"New Carbon-Neutral Consciousness as Greenhouse Gases Rise," Agence France-Presse, 29 March 2004, http://www.terradaily.com/2004/040329020045.qzbg1d0x.html (original)
Alister Doyle, "Pinprick Attacks on Global Warming Gain Popularity," Reuters, 30 March 2004, http://www.planetark.com/dailynewsstory.cfm/newsid/24495/story.htm (original)
(reprint of previous two articles) http://www.truthout.org/docs_04/033104G.shtml
Kelpie Wilson, "We're Closer to the Edge Than We Think," truthout, 27 February 2004, http://www.truthout.org/docs_04/022904G.shtml "The take home message on the Pentagon report comes from Peter Drekmeier, co-founder of Environmentalists Against War, who notes: 'It appears that the only weapon of mass destruction to be found in Iraq is oil.'"
Paul Roberts, "Running Out of Oil - and Time," Editorial, The Los Angeles Times, 7 March 2004, http://www.truthout.org/docs_04/030904G.shtml (reprint)
Mike Davis (tomdispatch.com), "The Empire at Oil's End," 29 May 2004, http://www.alternet.org/story.html?StoryID=18826 (original) http://www.truthout.org/docs_04/060104G.shtml (reprint)
Mike Davis, "The View from Hubbert's Peak," Socialist Review, June 2004, http://www.socialistreview.org.uk/article.php?articlenumber=8930
Yves Cochet, "Vers la pétro-apocalypse," Le Monde, 31 March 2004, http://www.lemonde.fr/web/article/0,1-0@2-3232,36-359335,0.html
Colin J. Campbell, "Middle East Oil - Reality And Illusion," April 2004, http://www.peakoil.net/Publications/REALITY_AND_ILLUSION.pdf The Association for the Study of peak oil and Gas, ASPO, http://www.peakoil.net/
Michael Klare, "Bush-Cheney Energy Strategy: Procuring the Rest of the World's Oil," January 2004, http://www.fpif.org/papers/03petropol/politics.html
"Cheney Energy Task Force Documents Feature Map Of Iraqi Oilfields, Commerce & State Department Reports to Task Force Detail Oilfield & Gas Projects, Contracts & Exploration, Saudi Arabian & UAE Oil Facilities Profiled As Well" press release 17 July 2003, http://www.judicialwatch.org/071703.b_PR.shtml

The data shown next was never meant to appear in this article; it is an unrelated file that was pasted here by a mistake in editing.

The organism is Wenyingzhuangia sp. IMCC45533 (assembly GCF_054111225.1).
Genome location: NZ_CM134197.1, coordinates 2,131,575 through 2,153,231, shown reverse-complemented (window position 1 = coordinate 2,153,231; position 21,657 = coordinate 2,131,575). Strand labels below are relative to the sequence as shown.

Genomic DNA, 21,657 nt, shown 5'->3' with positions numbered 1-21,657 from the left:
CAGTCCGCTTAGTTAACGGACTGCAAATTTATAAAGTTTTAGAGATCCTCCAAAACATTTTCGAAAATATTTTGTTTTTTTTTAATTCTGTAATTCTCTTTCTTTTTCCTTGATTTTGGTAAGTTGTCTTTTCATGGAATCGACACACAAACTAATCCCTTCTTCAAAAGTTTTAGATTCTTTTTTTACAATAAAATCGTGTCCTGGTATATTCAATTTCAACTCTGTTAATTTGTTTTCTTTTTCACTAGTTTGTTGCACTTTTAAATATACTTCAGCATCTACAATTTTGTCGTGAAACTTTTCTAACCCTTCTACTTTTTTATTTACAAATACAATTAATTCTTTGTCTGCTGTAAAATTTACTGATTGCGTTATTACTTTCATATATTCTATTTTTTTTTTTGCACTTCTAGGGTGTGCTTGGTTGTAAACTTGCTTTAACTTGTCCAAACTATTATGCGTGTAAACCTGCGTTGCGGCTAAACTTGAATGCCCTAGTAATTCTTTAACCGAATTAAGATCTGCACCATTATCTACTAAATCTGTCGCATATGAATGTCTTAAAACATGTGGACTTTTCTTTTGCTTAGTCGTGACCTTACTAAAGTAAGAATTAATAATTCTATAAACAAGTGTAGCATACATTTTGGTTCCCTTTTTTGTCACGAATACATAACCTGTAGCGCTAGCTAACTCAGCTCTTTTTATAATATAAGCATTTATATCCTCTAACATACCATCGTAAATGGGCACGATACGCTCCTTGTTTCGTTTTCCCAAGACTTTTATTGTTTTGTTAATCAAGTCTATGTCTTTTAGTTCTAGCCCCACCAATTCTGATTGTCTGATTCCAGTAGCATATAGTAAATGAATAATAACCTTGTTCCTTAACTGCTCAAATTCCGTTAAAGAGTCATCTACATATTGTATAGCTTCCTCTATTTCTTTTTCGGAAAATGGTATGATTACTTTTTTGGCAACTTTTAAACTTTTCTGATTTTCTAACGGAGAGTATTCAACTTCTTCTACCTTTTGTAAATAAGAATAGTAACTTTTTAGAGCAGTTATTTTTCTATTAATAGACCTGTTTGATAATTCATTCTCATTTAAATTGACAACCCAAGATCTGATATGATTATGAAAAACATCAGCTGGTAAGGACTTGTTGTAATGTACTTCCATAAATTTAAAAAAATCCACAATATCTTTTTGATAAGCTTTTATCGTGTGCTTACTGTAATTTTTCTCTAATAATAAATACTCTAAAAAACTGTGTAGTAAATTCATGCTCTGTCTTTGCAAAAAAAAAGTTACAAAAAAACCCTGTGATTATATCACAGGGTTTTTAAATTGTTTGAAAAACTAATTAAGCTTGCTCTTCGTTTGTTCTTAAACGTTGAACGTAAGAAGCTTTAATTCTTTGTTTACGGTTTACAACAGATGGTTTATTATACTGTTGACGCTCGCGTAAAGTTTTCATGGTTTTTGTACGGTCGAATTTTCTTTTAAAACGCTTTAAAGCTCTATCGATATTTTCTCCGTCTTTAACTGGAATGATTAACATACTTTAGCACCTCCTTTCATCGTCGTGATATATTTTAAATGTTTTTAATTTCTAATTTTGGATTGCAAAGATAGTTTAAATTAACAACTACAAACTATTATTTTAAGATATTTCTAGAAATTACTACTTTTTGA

Adam Porter, "Is the World's Oil Running Out Fast?" BBC, 7 June 2004, http://news.bbc.co.uk/1/hi/business/3777413.stm (original) http://www.truthout.org/docs_04/060904F.shtml (reprint) "And Dr Campbell has a dire warning: 'If the real figures were to come out there would be panic on the stock markets, in the end that would suit no one.'"
US Elections & Democracy on Swans
America the 'beautiful' on Swans
Iraq on Swans
Manuel García, Jr. is a graduate aerospace engineer, working as a physicist at the Lawrence Livermore National Laboratory. He did underground nuclear testing between 1978 and 1992. He is concerned with employee rights and unionization at the nuclear weapons labs, and the larger issue of their social costs. Otherwise, he is an amateur poet who is fascinated by the physics of fluids, zen sensibility, and the impact of truth.
Do you wish to share your opinion? We invite your comments. E-mail the Editor. Please include your full name, address and phone number. If we publish your opinion we will only include your name, city, state, and country.
Please, feel free to insert a link to this poem on your Web site or to disseminate its URL on your favorite lists, quoting the first paragraph or providing a summary. However, please DO NOT steal, scavenge or repost this work without the expressed written authorization of Swans. This material is copyrighted, © Manuel García, Jr. 2004. All rights reserved. No part of this material may be reproduced, stored in a retrieval system or transmitted in any form or by any means, electronic, mechanical, photocopying, recording or otherwise, without the prior written permission of the publisher.
This Week's Internal Links
The Case for Nader-Camejo - by Louis Proyect
The Left And The Election Choices - by Edward S. Herman
Whose Imperial Patriarchy? - by Eli Beckerman
Bush Lied! - by Frank Wycoff
Confronting The Towering Lies Of Empire: A Eulogy - by Phil Rockstroh
Legislative Process In The US Two-Party System - by Philip Greenspan
Courage - by Richard Macintosh
Welcome To The Polyculture! - by Milo Clark
Lester R. Brown's Plan B: Rescuing a Planet under Stress and a Civilization in Trouble - Book Review by John Blunt
Denial - Poem by Gerard Donnelly Smith
Letters to the Editor